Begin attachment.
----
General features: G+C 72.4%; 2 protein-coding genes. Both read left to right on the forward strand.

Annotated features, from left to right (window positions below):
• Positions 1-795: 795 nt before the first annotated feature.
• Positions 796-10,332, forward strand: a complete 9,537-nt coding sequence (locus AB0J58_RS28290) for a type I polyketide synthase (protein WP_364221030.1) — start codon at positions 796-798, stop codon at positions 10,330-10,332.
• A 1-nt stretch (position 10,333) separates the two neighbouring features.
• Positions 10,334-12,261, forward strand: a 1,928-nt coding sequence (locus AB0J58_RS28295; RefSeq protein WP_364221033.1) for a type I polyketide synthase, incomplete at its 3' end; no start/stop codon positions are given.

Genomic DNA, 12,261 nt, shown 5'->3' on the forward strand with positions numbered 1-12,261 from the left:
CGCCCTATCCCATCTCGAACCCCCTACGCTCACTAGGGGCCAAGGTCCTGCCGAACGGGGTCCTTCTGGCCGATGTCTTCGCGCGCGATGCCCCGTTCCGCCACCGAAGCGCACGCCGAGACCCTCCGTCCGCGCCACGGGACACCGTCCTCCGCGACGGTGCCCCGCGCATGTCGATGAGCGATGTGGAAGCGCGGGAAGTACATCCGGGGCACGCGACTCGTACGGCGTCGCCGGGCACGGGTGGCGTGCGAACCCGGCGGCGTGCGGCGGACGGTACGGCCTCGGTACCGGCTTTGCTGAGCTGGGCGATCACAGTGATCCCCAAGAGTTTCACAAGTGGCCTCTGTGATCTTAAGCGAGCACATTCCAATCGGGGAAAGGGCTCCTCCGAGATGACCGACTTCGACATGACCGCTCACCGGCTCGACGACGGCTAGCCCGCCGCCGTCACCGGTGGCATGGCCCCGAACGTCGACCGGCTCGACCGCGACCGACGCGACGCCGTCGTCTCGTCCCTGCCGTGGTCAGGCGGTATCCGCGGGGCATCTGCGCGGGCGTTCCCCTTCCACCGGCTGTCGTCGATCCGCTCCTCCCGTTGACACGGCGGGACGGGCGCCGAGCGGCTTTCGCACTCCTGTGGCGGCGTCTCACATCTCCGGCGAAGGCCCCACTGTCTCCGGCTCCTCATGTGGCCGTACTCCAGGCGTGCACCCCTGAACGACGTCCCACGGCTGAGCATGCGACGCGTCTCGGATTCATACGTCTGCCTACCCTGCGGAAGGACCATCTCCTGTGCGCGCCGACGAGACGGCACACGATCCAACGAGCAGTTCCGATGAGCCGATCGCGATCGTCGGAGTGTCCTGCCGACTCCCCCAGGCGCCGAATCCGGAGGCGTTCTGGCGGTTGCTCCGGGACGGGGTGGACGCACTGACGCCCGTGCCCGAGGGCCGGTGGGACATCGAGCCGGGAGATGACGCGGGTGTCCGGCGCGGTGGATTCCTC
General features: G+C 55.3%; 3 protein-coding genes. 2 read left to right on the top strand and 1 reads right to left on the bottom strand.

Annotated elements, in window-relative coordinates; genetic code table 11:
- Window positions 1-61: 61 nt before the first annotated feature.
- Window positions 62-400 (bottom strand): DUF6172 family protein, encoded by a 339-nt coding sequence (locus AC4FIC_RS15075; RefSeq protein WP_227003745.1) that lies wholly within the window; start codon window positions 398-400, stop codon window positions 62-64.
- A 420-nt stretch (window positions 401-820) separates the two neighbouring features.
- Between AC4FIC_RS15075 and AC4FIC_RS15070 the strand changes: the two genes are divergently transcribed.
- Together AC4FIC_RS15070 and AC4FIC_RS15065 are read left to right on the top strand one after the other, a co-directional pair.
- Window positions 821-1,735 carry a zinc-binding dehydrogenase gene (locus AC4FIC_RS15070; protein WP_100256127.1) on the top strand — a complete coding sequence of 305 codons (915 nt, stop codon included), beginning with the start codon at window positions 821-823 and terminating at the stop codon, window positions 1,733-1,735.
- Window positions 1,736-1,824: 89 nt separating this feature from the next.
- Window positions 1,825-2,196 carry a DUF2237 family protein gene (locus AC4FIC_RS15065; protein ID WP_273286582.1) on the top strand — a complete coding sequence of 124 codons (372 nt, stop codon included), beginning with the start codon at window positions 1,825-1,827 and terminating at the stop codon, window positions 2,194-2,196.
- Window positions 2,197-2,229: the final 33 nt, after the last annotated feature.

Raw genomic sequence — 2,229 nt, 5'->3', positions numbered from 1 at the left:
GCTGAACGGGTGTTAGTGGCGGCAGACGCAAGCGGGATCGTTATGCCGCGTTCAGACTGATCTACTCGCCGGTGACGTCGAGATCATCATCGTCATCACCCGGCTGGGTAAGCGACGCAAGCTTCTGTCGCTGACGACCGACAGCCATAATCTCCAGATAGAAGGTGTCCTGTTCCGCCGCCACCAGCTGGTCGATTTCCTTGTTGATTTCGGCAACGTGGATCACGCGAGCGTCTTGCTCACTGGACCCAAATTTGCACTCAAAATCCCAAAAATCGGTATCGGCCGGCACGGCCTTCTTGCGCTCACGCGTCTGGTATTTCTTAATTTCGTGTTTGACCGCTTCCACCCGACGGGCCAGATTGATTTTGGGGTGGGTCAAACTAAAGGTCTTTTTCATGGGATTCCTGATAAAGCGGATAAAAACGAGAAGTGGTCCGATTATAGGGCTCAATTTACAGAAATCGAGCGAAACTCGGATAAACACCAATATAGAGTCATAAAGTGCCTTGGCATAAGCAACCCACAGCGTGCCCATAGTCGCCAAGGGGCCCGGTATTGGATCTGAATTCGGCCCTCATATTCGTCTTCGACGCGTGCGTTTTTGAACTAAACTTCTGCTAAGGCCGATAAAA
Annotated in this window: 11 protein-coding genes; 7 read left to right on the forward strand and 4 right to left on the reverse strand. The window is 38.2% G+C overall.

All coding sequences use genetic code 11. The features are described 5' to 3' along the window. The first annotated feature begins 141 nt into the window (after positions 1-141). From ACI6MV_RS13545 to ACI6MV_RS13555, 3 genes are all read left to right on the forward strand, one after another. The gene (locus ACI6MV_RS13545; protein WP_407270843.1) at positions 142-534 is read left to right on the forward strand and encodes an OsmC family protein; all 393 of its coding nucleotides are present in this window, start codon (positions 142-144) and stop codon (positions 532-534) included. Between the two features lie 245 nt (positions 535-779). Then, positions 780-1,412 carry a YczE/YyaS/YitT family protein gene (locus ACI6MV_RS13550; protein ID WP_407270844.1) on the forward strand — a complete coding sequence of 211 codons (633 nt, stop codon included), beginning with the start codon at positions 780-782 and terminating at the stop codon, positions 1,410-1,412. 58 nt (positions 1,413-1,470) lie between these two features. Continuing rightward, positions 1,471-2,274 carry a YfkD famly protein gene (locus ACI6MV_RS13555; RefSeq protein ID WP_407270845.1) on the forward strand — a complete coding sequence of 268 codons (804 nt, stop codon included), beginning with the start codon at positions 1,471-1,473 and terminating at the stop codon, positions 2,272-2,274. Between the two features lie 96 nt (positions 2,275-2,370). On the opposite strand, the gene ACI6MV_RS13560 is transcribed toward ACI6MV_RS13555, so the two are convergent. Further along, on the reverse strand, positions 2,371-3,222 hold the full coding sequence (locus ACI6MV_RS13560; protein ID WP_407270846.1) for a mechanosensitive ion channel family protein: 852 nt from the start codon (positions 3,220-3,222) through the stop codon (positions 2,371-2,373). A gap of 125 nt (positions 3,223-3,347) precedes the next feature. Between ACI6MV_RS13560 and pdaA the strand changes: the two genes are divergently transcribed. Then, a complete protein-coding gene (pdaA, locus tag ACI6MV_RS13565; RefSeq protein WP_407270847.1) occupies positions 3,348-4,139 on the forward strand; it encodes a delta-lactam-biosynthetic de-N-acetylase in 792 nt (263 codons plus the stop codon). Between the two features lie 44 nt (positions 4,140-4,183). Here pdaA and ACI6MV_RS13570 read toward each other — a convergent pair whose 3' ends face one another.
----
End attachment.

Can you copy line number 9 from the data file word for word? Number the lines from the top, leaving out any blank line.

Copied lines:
General features: G+C 55.3%; 3 protein-coding genes. 2 read left to right on the top strand and 1 reads right to left on the bottom strand.